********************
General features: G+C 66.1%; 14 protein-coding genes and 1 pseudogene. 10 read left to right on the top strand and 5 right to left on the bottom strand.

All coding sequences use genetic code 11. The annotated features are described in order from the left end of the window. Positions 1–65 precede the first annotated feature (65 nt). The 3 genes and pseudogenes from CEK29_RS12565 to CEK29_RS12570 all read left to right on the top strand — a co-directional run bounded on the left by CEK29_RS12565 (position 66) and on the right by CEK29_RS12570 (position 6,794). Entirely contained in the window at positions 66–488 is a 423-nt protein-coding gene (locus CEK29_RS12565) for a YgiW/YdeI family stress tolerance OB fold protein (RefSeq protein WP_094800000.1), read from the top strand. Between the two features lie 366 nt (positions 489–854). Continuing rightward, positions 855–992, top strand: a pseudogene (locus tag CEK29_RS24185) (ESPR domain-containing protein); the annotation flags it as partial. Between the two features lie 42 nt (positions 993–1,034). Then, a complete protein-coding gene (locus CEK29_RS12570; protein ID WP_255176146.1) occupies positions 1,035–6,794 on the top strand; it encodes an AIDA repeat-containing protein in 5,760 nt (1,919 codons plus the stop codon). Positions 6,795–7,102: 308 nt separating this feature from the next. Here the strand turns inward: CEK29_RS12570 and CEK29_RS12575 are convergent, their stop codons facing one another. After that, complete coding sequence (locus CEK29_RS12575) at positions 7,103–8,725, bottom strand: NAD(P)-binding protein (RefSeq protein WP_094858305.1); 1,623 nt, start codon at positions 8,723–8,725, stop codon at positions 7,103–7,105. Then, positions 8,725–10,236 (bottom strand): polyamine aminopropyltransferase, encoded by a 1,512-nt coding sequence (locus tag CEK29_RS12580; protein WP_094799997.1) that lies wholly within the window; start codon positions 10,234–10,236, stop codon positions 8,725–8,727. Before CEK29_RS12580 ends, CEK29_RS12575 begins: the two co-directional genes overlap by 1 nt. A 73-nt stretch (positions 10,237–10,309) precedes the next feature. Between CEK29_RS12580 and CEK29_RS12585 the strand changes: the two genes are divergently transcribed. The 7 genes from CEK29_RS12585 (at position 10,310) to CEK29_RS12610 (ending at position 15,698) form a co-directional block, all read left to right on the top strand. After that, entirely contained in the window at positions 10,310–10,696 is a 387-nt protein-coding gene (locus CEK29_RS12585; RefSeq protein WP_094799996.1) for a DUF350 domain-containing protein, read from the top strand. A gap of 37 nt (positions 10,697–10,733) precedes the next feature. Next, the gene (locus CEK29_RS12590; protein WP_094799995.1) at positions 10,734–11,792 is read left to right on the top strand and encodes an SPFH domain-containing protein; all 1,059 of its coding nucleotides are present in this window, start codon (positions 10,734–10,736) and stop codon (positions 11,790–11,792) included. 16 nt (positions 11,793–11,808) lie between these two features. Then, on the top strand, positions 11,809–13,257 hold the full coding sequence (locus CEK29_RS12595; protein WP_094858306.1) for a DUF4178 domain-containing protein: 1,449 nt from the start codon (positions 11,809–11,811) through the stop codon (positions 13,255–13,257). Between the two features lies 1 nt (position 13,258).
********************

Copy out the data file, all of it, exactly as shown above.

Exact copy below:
General features: G+C 66.1%; 14 protein-coding genes and 1 pseudogene. 10 read left to right on the top strand and 5 right to left on the bottom strand.

All coding sequences use genetic code 11. The annotated features are described in order from the left end of the window. Positions 1–65 precede the first annotated feature (65 nt). The 3 genes and pseudogenes from CEK29_RS12565 to CEK29_RS12570 all read left to right on the top strand — a co-directional run bounded on the left by CEK29_RS12565 (position 66) and on the right by CEK29_RS12570 (position 6,794). Entirely contained in the window at positions 66–488 is a 423-nt protein-coding gene (locus CEK29_RS12565) for a YgiW/YdeI family stress tolerance OB fold protein (RefSeq protein WP_094800000.1), read from the top strand. Between the two features lie 366 nt (positions 489–854). Continuing rightward, positions 855–992, top strand: a pseudogene (locus tag CEK29_RS24185) (ESPR domain-containing protein); the annotation flags it as partial. Between the two features lie 42 nt (positions 993–1,034). Then, a complete protein-coding gene (locus CEK29_RS12570; protein ID WP_255176146.1) occupies positions 1,035–6,794 on the top strand; it encodes an AIDA repeat-containing protein in 5,760 nt (1,919 codons plus the stop codon). Positions 6,795–7,102: 308 nt separating this feature from the next. Here the strand turns inward: CEK29_RS12570 and CEK29_RS12575 are convergent, their stop codons facing one another. After that, complete coding sequence (locus CEK29_RS12575) at positions 7,103–8,725, bottom strand: NAD(P)-binding protein (RefSeq protein WP_094858305.1); 1,623 nt, start codon at positions 8,723–8,725, stop codon at positions 7,103–7,105. Then, positions 8,725–10,236 (bottom strand): polyamine aminopropyltransferase, encoded by a 1,512-nt coding sequence (locus tag CEK29_RS12580; protein WP_094799997.1) that lies wholly within the window; start codon positions 10,234–10,236, stop codon positions 8,725–8,727. Before CEK29_RS12580 ends, CEK29_RS12575 begins: the two co-directional genes overlap by 1 nt. A 73-nt stretch (positions 10,237–10,309) precedes the next feature. Between CEK29_RS12580 and CEK29_RS12585 the strand changes: the two genes are divergently transcribed. The 7 genes from CEK29_RS12585 (at position 10,310) to CEK29_RS12610 (ending at position 15,698) form a co-directional block, all read left to right on the top strand. After that, entirely contained in the window at positions 10,310–10,696 is a 387-nt protein-coding gene (locus CEK29_RS12585; RefSeq protein WP_094799996.1) for a DUF350 domain-containing protein, read from the top strand. A gap of 37 nt (positions 10,697–10,733) precedes the next feature. Next, the gene (locus CEK29_RS12590; protein WP_094799995.1) at positions 10,734–11,792 is read left to right on the top strand and encodes an SPFH domain-containing protein; all 1,059 of its coding nucleotides are present in this window, start codon (positions 10,734–10,736) and stop codon (positions 11,790–11,792) included. 16 nt (positions 11,793–11,808) lie between these two features. Then, on the top strand, positions 11,809–13,257 hold the full coding sequence (locus CEK29_RS12595; protein WP_094858306.1) for a DUF4178 domain-containing protein: 1,449 nt from the start codon (positions 11,809–11,811) through the stop codon (positions 13,255–13,257). Between the two features lies 1 nt (position 13,258).